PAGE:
His best friend of 25 years, Jones, said their message is one of positivity, goal setting, discipline and teamwork.

“Those are the keys—and respect. Ask yourself, ‘What is the impression you’re giving me and how do you represent your school, your family, your belief system?’” said Jones, who started playing ball at age 5 as his dad was a high school coach. “I’m from the Bronx, New York. I had a really tough upbringing. I’m a basketball player. I’m a mentor. I’m a coach. I’m a leader in the community. I stand for everything that’s right and to live the right way. At some point in your life, you have to stand on who you are and understand what that means. “

For more than 10 years, the three basketball players have talked to students at assemblies, being advocates for change and establishing a good online presence. 

“Shooting for Peace partners with Microsoft’s NFT’s,” Williams said. “Technology has helped me—looking at my journey from middle school to high school, high school to college and college to the pros. We didn’t have any idea. We have name image and likeness. Technology has brought that to the forefront with social media and the power of the picture. With Microsoft’s NFT technology, these kids can create essentially a digital scrapbook of themselves, and they can protect their image and likeness; it’s their right. Instead of agreeing to other social media platforms like TikTok, Twitter, Facebook, YouTube, who will own their image and likeness when they agree, this technology is something that can be used for their benefit if they choose to.”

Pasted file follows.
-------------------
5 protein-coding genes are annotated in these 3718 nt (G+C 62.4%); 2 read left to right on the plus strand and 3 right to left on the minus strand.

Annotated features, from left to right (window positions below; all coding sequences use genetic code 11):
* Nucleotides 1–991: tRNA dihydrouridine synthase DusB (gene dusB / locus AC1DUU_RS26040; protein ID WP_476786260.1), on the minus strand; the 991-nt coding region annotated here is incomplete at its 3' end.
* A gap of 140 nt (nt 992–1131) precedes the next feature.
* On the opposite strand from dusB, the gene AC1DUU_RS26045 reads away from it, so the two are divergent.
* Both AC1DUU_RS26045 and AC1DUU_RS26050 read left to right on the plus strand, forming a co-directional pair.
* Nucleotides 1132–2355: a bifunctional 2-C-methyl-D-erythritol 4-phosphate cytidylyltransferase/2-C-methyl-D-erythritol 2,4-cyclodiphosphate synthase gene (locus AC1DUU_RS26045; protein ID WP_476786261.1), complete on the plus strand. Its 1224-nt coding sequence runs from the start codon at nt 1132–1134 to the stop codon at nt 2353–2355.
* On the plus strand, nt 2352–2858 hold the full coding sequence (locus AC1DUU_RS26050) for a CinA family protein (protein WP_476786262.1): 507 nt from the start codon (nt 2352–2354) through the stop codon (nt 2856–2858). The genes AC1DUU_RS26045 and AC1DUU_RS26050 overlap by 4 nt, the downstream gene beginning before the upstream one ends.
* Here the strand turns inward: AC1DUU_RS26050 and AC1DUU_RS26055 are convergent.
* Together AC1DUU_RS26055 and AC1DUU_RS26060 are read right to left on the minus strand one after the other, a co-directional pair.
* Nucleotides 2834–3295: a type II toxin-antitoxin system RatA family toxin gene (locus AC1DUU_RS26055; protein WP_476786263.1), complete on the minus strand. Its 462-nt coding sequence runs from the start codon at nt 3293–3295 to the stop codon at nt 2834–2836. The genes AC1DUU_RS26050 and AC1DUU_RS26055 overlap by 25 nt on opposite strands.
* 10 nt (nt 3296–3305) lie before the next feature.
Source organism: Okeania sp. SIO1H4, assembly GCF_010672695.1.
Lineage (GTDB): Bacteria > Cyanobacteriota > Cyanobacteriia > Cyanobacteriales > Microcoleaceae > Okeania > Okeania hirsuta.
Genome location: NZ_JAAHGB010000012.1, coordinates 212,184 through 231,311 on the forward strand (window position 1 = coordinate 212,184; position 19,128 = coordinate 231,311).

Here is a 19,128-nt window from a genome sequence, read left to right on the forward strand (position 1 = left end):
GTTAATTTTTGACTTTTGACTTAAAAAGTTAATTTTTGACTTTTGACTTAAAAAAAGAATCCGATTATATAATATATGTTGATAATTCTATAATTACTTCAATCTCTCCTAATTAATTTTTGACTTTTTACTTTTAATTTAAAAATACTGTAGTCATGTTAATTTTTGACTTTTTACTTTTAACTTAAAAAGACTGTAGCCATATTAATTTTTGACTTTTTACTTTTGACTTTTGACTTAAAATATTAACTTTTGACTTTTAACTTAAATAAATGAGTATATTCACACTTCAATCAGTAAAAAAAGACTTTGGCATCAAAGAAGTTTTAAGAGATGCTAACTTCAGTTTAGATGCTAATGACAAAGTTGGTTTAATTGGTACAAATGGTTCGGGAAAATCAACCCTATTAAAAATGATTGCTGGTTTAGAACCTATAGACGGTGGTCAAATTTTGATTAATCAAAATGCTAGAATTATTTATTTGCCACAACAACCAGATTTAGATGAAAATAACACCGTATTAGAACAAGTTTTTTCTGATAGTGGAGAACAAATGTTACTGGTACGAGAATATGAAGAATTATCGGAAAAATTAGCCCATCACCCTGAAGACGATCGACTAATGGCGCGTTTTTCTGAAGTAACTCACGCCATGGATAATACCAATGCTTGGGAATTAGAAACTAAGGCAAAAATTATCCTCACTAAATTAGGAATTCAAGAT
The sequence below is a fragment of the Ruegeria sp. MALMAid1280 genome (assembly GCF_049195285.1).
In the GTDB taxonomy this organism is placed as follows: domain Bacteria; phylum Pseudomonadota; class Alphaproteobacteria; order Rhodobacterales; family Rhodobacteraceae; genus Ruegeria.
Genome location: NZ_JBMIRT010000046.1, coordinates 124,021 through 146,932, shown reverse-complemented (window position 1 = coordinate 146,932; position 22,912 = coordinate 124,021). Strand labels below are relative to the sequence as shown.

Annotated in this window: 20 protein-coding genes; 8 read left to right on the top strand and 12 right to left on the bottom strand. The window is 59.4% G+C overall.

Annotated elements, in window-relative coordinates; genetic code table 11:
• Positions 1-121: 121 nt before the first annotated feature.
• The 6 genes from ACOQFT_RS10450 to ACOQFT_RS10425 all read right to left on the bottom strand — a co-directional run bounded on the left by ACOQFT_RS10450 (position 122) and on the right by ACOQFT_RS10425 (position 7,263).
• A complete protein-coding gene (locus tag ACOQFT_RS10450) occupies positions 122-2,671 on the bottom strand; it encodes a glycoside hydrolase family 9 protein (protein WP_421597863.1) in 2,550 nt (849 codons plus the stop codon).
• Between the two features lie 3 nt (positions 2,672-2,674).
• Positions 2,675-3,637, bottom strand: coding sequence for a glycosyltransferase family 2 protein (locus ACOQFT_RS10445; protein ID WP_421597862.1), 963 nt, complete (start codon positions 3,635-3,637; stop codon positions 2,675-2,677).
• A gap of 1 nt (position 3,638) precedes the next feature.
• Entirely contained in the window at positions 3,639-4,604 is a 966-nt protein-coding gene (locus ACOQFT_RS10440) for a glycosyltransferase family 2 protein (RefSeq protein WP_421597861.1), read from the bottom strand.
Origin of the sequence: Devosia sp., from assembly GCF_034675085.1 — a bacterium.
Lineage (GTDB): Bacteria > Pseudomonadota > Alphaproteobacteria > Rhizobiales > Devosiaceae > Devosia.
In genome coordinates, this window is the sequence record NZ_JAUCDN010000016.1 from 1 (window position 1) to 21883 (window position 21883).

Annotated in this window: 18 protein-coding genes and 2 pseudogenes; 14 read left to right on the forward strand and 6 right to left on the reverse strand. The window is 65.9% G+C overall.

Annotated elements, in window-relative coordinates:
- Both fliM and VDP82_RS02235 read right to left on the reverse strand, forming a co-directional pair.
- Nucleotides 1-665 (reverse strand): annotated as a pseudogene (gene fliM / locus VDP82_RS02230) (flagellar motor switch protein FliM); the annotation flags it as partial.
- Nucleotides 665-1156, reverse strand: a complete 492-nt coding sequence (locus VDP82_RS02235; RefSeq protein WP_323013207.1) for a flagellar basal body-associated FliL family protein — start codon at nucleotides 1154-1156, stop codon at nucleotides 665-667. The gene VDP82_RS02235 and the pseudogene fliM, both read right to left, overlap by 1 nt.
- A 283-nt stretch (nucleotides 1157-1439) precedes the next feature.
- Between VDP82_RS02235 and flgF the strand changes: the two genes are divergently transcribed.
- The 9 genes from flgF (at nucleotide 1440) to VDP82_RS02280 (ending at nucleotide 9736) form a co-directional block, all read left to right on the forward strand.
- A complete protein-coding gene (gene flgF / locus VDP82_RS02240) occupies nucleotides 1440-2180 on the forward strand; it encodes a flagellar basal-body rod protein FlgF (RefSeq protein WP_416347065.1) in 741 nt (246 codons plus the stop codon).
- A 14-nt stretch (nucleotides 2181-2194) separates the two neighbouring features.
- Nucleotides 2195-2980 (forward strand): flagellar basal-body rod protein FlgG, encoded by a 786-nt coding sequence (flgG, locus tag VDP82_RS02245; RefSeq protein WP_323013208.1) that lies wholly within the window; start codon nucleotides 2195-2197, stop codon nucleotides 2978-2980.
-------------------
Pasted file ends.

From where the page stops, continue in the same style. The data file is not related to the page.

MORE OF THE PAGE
At the assembly, he showed the students how to create their own NFTs and offered prizes to them.